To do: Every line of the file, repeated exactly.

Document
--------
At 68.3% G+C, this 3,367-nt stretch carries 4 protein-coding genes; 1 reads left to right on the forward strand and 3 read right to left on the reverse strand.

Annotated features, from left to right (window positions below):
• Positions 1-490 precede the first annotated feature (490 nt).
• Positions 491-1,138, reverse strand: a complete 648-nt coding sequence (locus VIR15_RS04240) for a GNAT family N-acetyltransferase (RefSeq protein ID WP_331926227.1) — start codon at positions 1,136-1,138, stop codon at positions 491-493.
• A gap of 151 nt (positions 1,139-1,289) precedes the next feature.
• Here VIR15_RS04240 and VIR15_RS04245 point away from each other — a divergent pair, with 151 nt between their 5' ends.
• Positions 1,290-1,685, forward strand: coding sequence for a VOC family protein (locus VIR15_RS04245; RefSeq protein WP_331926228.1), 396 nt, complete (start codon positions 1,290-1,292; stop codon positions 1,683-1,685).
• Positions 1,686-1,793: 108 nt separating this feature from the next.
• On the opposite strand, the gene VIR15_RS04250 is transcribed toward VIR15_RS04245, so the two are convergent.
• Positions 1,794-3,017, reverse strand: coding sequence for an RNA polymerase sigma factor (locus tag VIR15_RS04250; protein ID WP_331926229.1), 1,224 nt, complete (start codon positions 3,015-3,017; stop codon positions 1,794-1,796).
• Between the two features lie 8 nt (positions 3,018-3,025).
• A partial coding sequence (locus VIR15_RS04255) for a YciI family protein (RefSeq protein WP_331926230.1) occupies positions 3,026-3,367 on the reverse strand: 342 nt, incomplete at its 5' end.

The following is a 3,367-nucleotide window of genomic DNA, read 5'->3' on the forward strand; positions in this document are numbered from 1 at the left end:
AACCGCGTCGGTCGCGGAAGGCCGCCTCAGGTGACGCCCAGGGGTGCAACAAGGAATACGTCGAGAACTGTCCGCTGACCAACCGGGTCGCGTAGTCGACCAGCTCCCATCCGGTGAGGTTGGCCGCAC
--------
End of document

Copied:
At 68.3% G+C, this 3,367-nt stretch carries 4 protein-coding genes; 1 reads left to right on the forward strand and 3 read right to left on the reverse strand.

Annotated features, from left to right (window positions below):
• Positions 1-490 precede the first annotated feature (490 nt).
• Positions 491-1,138, reverse strand: a complete 648-nt coding sequence (locus VIR15_RS04240) for a GNAT family N-acetyltransferase (RefSeq protein ID WP_331926227.1) — start codon at positions 1,136-1,138, stop codon at positions 491-493.
• A gap of 151 nt (positions 1,139-1,289) precedes the next feature.
• Here VIR15_RS04240 and VIR15_RS04245 point away from each other — a divergent pair, with 151 nt between their 5' ends.
• Positions 1,290-1,685, forward strand: coding sequence for a VOC family protein (locus VIR15_RS04245; RefSeq protein WP_331926228.1), 396 nt, complete (start codon positions 1,290-1,292; stop codon positions 1,683-1,685).
• Positions 1,686-1,793: 108 nt separating this feature from the next.
• On the opposite strand, the gene VIR15_RS04250 is transcribed toward VIR15_RS04245, so the two are convergent.
• Positions 1,794-3,017, reverse strand: coding sequence for an RNA polymerase sigma factor (locus tag VIR15_RS04250; protein ID WP_331926229.1), 1,224 nt, complete (start codon positions 3,015-3,017; stop codon positions 1,794-1,796).
• Between the two features lie 8 nt (positions 3,018-3,025).
• A partial coding sequence (locus VIR15_RS04255) for a YciI family protein (RefSeq protein WP_331926230.1) occupies positions 3,026-3,367 on the reverse strand: 342 nt, incomplete at its 5' end.

The following is a 3,367-nucleotide window of genomic DNA, read 5'->3' on the forward strand; positions in this document are numbered from 1 at the left end:
AACCGCGTCGGTCGCGGAAGGCCGCCTCAGGTGACGCCCAGGGGTGCAACAAGGAATACGTCGAGAACTGTCCGCTGACCAACCGGGTCGCGTAGTCGACCAGCTCCCATCCGGTGAGGTTGGCCGCAC